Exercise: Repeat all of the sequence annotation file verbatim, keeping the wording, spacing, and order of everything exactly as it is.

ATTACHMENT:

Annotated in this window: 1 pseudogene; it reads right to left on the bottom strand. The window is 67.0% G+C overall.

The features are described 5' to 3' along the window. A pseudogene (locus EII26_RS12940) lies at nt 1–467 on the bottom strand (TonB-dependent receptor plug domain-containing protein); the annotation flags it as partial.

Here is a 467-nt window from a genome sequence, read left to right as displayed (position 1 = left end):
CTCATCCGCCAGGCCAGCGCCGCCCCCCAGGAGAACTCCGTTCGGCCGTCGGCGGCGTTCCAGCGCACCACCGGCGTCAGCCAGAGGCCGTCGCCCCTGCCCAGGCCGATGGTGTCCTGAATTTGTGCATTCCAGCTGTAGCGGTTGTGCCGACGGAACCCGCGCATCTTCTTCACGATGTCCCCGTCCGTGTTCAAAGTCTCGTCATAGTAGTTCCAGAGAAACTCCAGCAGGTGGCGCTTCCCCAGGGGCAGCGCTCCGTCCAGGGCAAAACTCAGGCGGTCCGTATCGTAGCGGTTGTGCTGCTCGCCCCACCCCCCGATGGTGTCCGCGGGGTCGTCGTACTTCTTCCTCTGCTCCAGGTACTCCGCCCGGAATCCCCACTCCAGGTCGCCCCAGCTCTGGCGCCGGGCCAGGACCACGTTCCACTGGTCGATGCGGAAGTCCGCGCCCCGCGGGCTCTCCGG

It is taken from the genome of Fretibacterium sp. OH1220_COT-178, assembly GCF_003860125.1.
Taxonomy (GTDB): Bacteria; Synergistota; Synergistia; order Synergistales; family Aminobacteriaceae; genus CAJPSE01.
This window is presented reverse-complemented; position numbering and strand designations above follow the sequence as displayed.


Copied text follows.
Annotated in this window: 1 pseudogene; it reads right to left on the bottom strand. The window is 67.0% G+C overall.

The features are described 5' to 3' along the window. A pseudogene (locus EII26_RS12940) lies at nt 1–467 on the bottom strand (TonB-dependent receptor plug domain-containing protein); the annotation flags it as partial.

Here is a 467-nt window from a genome sequence, read left to right as displayed (position 1 = left end):
CTCATCCGCCAGGCCAGCGCCGCCCCCCAGGAGAACTCCGTTCGGCCGTCGGCGGCGTTCCAGCGCACCACCGGCGTCAGCCAGAGGCCGTCGCCCCTGCCCAGGCCGATGGTGTCCTGAATTTGTGCATTCCAGCTGTAGCGGTTGTGCCGACGGAACCCGCGCATCTTCTTCACGATGTCCCCGTCCGTGTTCAAAGTCTCGTCATAGTAGTTCCAGAGAAACTCCAGCAGGTGGCGCTTCCCCAGGGGCAGCGCTCCGTCCAGGGCAAAACTCAGGCGGTCCGTATCGTAGCGGTTGTGCTGCTCGCCCCACCCCCCGATGGTGTCCGCGGGGTCGTCGTACTTCTTCCTCTGCTCCAGGTACTCCGCCCGGAATCCCCACTCCAGGTCGCCCCAGCTCTGGCGCCGGGCCAGGACCACGTTCCACTGGTCGATGCGGAAGTCCGCGCCCCGCGGGCTCTCCGG

It is taken from the genome of Fretibacterium sp. OH1220_COT-178, assembly GCF_003860125.1.
Taxonomy (GTDB): Bacteria; Synergistota; Synergistia; order Synergistales; family Aminobacteriaceae; genus CAJPSE01.
This window is presented reverse-complemented; position numbering and strand designations above follow the sequence as displayed.